TEL. HEMSWELL 256 & 257

Tuesday 5th November, 1940

Dear Father and Mother,

          I think the postal system from London must be faulty again, as I have not received any letters for five days, and that seems a long time to me, particularly on Dorothy's part.

          I am just beginning to settle down, and I think it will be a very comfortable place - the fellows are very decent, and nobody worries much about rank - we call our Squadron Leader Ted.   He is a Canadian, and has one of those colossal ginger moustaches that can be viewed equally well from behind.   Of course the weather has been foul and has somewhat restricted our activities, but today the sun is shining and the sky is clear blue.   I have completed over a quarter of my time on operations, and after 200 hours we get three months rest - dare say I shall need it by that time.   If you ever look at the cheap newspapers you will have seen several publicity pictures of our aircraft taking off at dusk with such captions as “Next stop Berlin”.   They always come here for them - the ace bomber squadron!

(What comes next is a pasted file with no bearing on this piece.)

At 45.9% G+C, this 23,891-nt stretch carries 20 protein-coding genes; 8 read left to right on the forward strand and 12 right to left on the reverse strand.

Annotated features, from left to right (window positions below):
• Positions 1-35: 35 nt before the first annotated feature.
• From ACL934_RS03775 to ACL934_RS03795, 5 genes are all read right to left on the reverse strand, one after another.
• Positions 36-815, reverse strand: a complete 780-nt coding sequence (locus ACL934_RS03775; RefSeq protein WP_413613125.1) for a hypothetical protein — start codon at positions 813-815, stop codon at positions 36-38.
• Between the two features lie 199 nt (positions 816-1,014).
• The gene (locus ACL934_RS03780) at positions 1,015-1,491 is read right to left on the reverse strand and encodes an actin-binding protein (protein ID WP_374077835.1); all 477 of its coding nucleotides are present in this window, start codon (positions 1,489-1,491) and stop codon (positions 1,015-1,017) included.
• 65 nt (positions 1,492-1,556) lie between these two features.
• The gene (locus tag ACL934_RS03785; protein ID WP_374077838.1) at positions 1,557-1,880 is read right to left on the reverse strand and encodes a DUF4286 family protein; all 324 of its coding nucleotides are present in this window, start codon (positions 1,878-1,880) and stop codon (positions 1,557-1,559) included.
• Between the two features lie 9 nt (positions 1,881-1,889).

Do you happen to know what “Per purum tonantes” means?   It's the squadron motto, and I don't want to show my ignorance by asking the blokes here.

          We manage to get to Lincoln fairly frequently by using different cars each night - they get a cold ride when they come with me!   All the same, they get there quicker than in any other car on the station!   I am glad to hear that you have acquired the comfortable shelter to sleep in - you can be sure of a night's rest, if the noise isn't too great.   We have had some bother down here - they seem to be concentrating on bomber stations, which I suppose is reasonable.

          Well, cheerio, and I shall be glad to hear the news from home.

          From your loving son, Geoffrey.

“Per purum tonantes” = thundering through the clear air.